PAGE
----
In Scotland, the Lowlands and the Highlands are more than just geographical divides. They speak of a history of clashes, traditions, and mystery.
The Lowlands, (a’ Ghalldachd in Scottish Gaellic) connote “a place of the foreigner”. This is where the modern cities, Glasgow and Edinburgh, the capital, are located. Because these are nearer to Britain, commerce and trading flowed easily to the receptive Lowlanders. The once flat terrain developed into bustling cities now known for their modern architecture.
In stark contrast, the Highlands, (a’ Ghàidhealtachd in Scottish Gaelic) refer to “the place of the Gaels”. This is known for glacial rock formations along side lush green valleys, and lochs that I suspect they could turn even the most cold-hearted person into a sentimental fool. To me though, what distinguishes the Highlands from the rest are the dramatic climate, the leery yet exciting sightings of mythical creatures, the stirring stories of warring clans, and its intriguing history of resistance.
Being a tourist, I did not want to play my part all too well by just staying in Glasgow and Edinburgh like most people. After downing several Scotch ales at a cliché corner pub in Edinburgh, I found myself emboldened with Scottish bravado. I resolved to get myself to the Highlands on one of those Isle of Skye tours. All I needed now was the determination to get myself off the bed in time for the early morning bus. I wanted to down my pint and head home but then I figured, it would have been an insult to my £5 Scotch ale. I sipped the last of my liquid courage slowly, eagerly plotting my Scottish adventure.
I managed to wake up early, sans hangover. The day was seemingly calm for July weather. It was as if the sky was a blue canvass and the white brushstrokes of clouds were the only colors in the world. Armed with stories from other travelers and what little Internet research I was able to make, I boarded the bus and found a seat next to a window, eager for the three-day journey up the Highlands. The bus ride in itself was already a treat. The bed of green plains started to morph into rolls and mounds of varying shapes, at times like a baby bump and at others like a behemoth on its deathbed. It was almost as though the landscape was subtly telling this non-Gaelic, this total foreigner, that in the Highlands, a straight line is a playground for your imagination.
Some die young. Some die old.
We traveled alongside the running waters of River Tay, the longest river in Scotland. The bus had a quick stop at Dunkeld, a small town just before the border into the Highlands. Even before I stepped off the bus, the turrets of Dunkeld Cathedral loomed before me; clearly it was the town jewel. I was told that the cathedral served as one of the main battlegrounds during the Battle of Dunkeld in 1689. As I looked around the church’s cold and hallowed halls, I could almost see the Jacobites, (clans from the Highlands loyal to the deposed Catholic King James VII of Scotland) and the Cameronians, (a Scottish infantry led by the British), fighting to the death, engaging in the bloody dance of war for the newly crowned Protestant William of Orange.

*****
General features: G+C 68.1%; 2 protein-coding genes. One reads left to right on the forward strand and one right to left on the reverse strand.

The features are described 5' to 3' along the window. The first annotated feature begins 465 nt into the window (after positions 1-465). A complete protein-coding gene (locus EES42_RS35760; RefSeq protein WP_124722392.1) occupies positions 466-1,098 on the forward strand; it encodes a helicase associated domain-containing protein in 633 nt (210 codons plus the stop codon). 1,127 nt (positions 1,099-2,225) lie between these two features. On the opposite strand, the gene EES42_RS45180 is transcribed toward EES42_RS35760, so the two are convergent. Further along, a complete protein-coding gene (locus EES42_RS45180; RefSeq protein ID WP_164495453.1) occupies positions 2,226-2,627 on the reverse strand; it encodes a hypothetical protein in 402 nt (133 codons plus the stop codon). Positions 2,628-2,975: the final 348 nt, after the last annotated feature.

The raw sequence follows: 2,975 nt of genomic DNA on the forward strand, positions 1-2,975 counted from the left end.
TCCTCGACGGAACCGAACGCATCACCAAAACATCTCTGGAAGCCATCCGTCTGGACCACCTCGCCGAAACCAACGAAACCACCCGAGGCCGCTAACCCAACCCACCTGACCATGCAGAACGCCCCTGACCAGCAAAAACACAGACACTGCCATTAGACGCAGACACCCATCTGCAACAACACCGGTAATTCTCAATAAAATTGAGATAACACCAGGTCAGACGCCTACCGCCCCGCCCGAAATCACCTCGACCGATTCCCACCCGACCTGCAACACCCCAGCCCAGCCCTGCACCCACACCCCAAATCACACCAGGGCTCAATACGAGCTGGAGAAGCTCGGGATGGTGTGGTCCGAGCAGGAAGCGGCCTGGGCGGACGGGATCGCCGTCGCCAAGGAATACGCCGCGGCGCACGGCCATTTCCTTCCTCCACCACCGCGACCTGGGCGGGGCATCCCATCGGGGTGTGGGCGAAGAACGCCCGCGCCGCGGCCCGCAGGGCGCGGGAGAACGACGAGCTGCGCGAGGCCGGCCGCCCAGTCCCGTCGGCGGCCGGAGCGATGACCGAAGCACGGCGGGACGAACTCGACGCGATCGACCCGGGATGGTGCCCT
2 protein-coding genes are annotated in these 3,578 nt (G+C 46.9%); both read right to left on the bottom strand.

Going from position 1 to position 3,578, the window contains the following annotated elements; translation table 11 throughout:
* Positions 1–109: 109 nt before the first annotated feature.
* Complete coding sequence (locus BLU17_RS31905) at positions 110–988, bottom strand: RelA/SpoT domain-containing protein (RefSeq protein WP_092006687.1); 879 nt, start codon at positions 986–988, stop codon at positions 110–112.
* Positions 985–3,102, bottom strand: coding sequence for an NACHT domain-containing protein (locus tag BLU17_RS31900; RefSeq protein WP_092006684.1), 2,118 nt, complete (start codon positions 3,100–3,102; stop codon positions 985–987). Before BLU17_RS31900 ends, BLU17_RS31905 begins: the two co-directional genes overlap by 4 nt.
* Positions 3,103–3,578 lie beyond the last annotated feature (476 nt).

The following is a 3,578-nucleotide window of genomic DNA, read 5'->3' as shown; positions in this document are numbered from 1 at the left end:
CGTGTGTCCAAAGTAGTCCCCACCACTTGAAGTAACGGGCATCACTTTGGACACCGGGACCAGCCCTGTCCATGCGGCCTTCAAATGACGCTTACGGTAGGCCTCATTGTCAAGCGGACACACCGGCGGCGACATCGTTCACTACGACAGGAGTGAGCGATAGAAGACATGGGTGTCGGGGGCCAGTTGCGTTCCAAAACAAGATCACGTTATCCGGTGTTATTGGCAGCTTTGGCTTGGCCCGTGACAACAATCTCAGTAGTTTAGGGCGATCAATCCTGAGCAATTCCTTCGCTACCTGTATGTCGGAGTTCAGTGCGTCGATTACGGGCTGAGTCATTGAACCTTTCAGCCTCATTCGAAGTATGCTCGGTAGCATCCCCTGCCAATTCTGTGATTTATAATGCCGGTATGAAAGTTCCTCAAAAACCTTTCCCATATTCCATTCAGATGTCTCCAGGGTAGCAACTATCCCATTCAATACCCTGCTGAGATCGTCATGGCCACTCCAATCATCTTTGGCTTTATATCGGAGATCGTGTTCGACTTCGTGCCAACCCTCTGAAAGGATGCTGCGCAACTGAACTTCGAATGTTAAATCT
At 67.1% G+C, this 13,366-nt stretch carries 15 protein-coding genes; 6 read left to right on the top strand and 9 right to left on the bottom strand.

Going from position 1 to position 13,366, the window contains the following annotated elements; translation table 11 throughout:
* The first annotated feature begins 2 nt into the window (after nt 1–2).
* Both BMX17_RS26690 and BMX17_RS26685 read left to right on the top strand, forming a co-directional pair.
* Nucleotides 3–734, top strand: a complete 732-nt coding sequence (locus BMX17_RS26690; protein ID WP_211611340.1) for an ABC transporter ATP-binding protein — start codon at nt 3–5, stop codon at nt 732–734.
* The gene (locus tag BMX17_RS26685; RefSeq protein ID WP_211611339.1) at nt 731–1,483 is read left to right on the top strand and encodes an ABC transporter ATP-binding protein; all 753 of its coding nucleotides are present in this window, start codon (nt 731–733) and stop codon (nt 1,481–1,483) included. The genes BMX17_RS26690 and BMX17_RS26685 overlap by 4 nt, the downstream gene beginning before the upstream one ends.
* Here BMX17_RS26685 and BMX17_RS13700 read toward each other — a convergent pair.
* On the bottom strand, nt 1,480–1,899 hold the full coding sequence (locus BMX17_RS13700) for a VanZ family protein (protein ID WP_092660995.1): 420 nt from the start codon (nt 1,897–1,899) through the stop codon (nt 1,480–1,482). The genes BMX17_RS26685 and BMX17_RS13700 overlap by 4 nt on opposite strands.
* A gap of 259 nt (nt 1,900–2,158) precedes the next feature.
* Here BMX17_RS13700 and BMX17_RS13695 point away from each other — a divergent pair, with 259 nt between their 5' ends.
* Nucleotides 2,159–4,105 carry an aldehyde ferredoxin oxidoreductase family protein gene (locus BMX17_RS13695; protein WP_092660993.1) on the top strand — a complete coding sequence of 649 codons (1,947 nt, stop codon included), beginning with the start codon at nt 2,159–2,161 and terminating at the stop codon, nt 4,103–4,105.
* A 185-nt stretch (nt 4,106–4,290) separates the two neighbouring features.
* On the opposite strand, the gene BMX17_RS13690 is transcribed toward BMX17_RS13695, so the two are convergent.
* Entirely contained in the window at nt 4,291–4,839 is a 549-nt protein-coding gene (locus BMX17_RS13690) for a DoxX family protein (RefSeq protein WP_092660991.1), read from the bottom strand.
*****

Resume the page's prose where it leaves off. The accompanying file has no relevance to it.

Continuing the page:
It is interesting to learn that when the Jacobites were just hours away from declaring victory, the unyielding Cameronians, though outnumbered and surrounded, managed to sneak out several of their men to burn houses and other structures. With nothing left to lose, they killed all Jacobites in sight and turned the once peaceful town into a raging inferno. The Jacobites, seeing the horror, decided to leave Dunkeld. It was during this retreat that they were quoted to say:
“They could fight against men, but it was not fit to fight any more against devils”.
Amusingly, our tour guide cheekily hinted that the reason for the Highlanders’ departure was not as dramatic: he surmised that they had left Dunkeld simply because the town ran out of Scotch ale. Whatever reasons they may have had, it was because of their departure that the Cameronians declared victory. The battle became a turning point in the reign of William of Orange. Once merely a Dutch monarch, he now ruled as the king of England, Ireland and Scotland.
At the side of the cathedral lay the Old Dunkeld Cemetery. I found myself engrossed with the epitaphs carved on the tombstones and plaques, telling stories of kinship, a love lost, bravery in the midst of tragedy, among others. It was an anthology of short stories about how some die young and some die old. Not to be dismal, but should an epitaph be made for me, I would like it to read like this:
Here lies Lilliane Cobiao
A friend and a foe
Traveled the world; above and underwater.
Lived a life not ordinary.
“Fàilte don Ghàidhealtachd”
Leaving Dunkeld and heading further north, it was not long until rocky mountains crept into the skyline. Shaped by the ancient glaciers, the landscape of the Highlands quietly told of its long history, as though they were saying, “I was here during the ice age; and I will remain until the next one.” The massive rock formations are a perfect backdrop for the lush vegetation that seemed infinite to the eyes.
As the bus’s tires crossed a telltale road crack, my goal was met. It was official; I crossed the Highland Boundary Fault, the fault line that divides the Highlands from the Lowlands. We rolled by a signpost greeting, “Welcome to the Highlands”. At the bottom, there was the Scottish Gaelic translation “Fàilte don Ghàidhealtachd” (Faal-chuh don ah-ghale-takh-k). Don’t worry. Nobody can pronounce it correctly.
The most famous Scot in the world
If I asked you to name famous people from Scotland, I bet you a bajillion bucks that Sean Connery, Ewan McGregor and Mel Gibson would top your list. Oh wait, I meant William Wallace portrayed by Mel Gibson in the movie Braveheart. But to tell you the truth, they have nothing on the most famous Scot in the world: Nessie, the Loch Ness Monster.
In a country filled with lochs, it is no surprise that the Loch Ness Monster has mystified the Scots, along with the rest of the world. Often described and depicted as a prehistoric creature, tales of spotting its long brontosaurus neck and webbed fins has haunted locals and tourists alike. The story goes that sightings of Nessie date as far back as the 6th century. It was only in 1933 however that it was first written about on the newspaper. The buzz about Nessie again resurfaced when a surgeon presented an alleged photograph of the creature, but of course, skeptics have labeled it a hoax. As a realist, I would put Nessie in the same class as the Yeti of the Himalayan Region and the Bigfoot of North America.